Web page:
October 15, 1955
Footnote to a slogan
by Frederic S. Marquardt
ON AUGUST 10, 1943, in MacArthur’s headquarters in Brisbane, Australia, Courtney Whitney, then a colonel in charge of the Philippine section, sought permission to use the slogan, “I Shall Return—MacArthur,” on articles to be infiltrated into the Japanese-occupied Philippines. MacArthur responded, in a penciled note at the bottom of a memo, “No objection.”
But if there was no objection in Brisbane, there was plenty in Washington. In November 1943, I was asked to head up the Office of World Information in the southwest Pacific. I agreed on the condition that General MacArthur, whom I had known in prewar days, actually wanted me in Australia. When he sent a favorable reply to the Pentagon, I began preparing for the trip. It was January 1944, before I could get my shots, select the men who were to go with me, and receive a thorough briefing on what the OWI had to offer in the way of psychological warfare. Late in December (1943) I stumbled across the “I Shall Return—MacArthur” file in the OWI headquarters in New York.
From the file I learned that shortly after Whitney got his clearance for the slogan, he asked the OWI in Sydney to produce substantial quantities of cigarettes, chewing gum, chocolate bars, and sewing kits. All were to be carefully packaged and would bear the “I Shall Return—MacArthur” slogan along with the crossed Philippine and American flags. Mike Stivers, who was head of the Sydney OWI office, asked New York OWI to deliver the goods. Then started a series of orders and counter-orders that must have set a record.
Every time the production people in New York were ready to award an order for, say, ten thousand packs of cigarettes with the slogan on them, the policy people in Washington would stop the order. Washington OWI claimed it was against national policy to build up a single theater commander. New York OWI simply wanted to get the job done. The resulting orders and cancellations must have made the purchasing officer dizzy.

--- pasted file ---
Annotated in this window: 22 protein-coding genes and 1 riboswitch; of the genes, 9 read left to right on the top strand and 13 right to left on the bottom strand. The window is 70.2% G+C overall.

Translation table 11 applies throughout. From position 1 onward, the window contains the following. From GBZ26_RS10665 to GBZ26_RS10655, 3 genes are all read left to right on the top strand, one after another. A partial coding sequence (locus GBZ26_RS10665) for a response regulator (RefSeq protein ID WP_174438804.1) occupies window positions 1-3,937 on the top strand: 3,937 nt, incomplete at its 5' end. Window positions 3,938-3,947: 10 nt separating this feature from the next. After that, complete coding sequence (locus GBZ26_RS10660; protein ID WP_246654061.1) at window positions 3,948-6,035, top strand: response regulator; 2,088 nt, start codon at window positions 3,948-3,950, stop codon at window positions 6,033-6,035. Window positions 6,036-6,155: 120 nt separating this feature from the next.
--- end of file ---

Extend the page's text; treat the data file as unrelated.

The real objection in Washington, of course, was that MacArthur was a potential candidate for the presidency. No one with any standing in the Roosevelt administration wanted to be responsible for anything that might result in MacArthur’s aggrandizement. The fact that the propaganda was to be used among Filipinos, who would not vote in the American elections, did not seem to make any impression on Washington.
I decided I would go to Australia until this issue was settled, and, if it was settled adversely, I decided I would not go at all. I had no political interest in the matter, but I knew that Whitney had struck on the best possible slogan for use in the Philippines. Each time the slogan “I Shall Return—MacArthur” turned up in the Philippines it would be worth more than a million words poured into radio transmitters beamed at a country in which there were very few short wave receiving sets.
After several requests for a top-level conference, I met with Robert Sherwood, who was director of the overseas branch of OWI, and Joe Barnes, who was in charge of the Australian operation. As persuasively as possible I told them of the magic of MacArthur’s name in the Philippines, and of the need for a slogan that could be understood by 18 million Filipinos speaking scores of different dialects. Both Sherwood and Barnes knew enough about the ways of publicity to concede the truth of my argument. But they expressed doubts about the advisability of boosting a commander in any single theater. I pointed out there was no comparable situation in any other theater. They said MacArthur might not survive to return to the Philippines. I said I had a hunch he would be around for a long time to come. They said we might not go back to Japan by way of the Philippines. I quoted Roosevelt’s “There are many roads to Tokyo. We shall neglect none of them. “Finally Joe Barnes turned to Sherwood and said, “Bob, I think Fritz is right. Let’s O.K. the Sydney request.”